Experientially, I have been shaped by professional roles in church ministry with children, teens, and families, as a therapist on a college campus, as a case manager and therapist for teen shelters, an outpatient clinic youth and family therapist, a school-based therapist, a private practice therapist, and in providing therapy to foster children and teens as well as youth in the juvenile justice system. I have worked closely with state and local officials in child welfare, schools, and the juvenile justice system, as well as with many kinds of private community resource agencies and treatment providers. I have learned that the systems in which constructive change is generated for people of all stripes in our society are often too disjointed, working reflexively for their own institutional self-preservation more so than those they serve. This reality is far more typified by a lack of passionate and proficient leadership than a presence of apathy or evil. In short, we need more giants—torchbearers to guide our institutions toward fundamental changes involving the structuring, financing, and administration of services. This belief is a conviction that has served to shape my sense of vocation and draw me into my present work.
4. What about you might surprise people?
I am incredibly introverted. In the midst of a career in which I have found myself speaking passionately to large groups and managing large numbers of people, I systematically avoid small-talk conversation and small group gatherings. In these contexts, I find myself short on words. I literally do not process thought at the speed of social conversation, and my silence can easily be mistaken for disinterest.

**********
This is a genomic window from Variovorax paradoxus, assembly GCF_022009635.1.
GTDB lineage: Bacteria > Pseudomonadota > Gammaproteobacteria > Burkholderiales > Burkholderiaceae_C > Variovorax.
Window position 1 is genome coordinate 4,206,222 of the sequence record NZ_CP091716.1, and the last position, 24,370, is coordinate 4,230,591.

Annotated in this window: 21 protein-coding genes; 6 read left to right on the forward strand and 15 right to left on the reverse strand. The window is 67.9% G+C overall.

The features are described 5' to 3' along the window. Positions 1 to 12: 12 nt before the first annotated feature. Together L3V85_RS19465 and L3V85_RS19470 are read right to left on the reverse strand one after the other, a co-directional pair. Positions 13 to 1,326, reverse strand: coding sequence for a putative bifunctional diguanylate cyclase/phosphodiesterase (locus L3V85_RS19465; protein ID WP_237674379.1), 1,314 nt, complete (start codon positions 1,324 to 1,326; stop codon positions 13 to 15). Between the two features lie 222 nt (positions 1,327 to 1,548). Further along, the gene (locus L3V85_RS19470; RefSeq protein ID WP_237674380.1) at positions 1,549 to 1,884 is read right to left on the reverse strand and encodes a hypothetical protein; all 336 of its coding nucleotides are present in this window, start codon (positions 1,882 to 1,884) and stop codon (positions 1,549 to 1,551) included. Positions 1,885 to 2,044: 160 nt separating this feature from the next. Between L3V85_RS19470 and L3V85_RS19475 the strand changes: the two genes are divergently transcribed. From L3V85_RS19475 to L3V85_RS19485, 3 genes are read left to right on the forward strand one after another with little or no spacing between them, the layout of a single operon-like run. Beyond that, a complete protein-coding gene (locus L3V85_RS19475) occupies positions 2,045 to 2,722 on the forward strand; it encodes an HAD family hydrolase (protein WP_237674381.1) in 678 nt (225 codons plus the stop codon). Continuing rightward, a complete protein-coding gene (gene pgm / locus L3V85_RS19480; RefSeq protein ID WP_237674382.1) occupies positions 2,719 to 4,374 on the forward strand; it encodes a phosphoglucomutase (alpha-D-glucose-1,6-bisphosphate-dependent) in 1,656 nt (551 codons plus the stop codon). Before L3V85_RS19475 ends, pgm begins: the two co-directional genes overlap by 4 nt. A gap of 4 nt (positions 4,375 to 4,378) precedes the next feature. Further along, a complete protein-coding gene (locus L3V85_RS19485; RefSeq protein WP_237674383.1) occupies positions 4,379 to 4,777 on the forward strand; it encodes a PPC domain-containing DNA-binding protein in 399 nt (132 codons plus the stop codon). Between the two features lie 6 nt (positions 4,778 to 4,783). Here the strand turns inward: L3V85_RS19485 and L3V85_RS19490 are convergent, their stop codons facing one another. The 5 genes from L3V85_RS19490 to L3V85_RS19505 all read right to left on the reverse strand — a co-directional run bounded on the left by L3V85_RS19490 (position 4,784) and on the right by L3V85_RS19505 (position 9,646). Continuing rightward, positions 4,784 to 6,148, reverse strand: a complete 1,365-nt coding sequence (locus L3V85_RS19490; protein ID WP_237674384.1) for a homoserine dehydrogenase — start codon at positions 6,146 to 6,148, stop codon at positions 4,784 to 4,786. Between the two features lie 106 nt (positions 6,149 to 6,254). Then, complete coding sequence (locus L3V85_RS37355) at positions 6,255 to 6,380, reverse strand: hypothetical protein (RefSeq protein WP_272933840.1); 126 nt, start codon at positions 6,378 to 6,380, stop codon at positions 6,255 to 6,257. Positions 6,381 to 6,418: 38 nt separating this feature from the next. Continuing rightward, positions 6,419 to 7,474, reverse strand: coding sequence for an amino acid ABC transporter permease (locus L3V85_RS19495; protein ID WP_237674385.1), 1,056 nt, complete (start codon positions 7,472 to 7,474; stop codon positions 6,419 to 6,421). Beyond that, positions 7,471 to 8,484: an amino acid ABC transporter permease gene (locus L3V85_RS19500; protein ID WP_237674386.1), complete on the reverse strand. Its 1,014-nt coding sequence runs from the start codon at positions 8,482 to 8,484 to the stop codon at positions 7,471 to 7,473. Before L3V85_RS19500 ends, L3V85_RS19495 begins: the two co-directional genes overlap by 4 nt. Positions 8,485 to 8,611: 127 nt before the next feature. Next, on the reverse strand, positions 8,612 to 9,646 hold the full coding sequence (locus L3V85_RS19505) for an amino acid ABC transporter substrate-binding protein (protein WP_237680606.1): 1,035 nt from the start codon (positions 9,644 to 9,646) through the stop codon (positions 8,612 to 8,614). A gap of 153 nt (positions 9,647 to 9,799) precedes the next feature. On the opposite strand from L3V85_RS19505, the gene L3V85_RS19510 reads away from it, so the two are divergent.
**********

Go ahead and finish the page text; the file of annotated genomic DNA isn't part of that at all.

5. How do you go about exercising self-care?
I have embraced my job as vocation—as an extension of my core beliefs, strengths, and identity—and I believe that is one of the more consequential forms of self-care. I boundary my work life from my family life and continually manage a balance between the two, in which my family takes priority. Beyond that, self-care, in its popular meaning, has always been a struggle for me in adulthood, as I rarely spend the time reading, running, spending quality time with old friends, and exploring new adventures in the world that I imagined I would. On a near daily basis, I find contentment eating meals with my family, with my wife watching our favorite shows, and helping my daughters get ready for bed. At the moment, we’re reading the original Pinocchio together. It turns out, it’s kind of creepy.
6. Do faith, religion, and spirituality factor into your work as a therapist even if none apply in the life of a client?
Absolutely. They do because my faith provides the most foundational paradigm in which I conceptualize my work, my world, and, in fact, all things. Above all, I believe my role is to embody the compassion of my Lord to others, and this is the standard by which I measure my own growth and development.
7. If you couldn’t do what you’re doing, what else might you be doing?
8. Is working with children more difficult than working with adults? How so?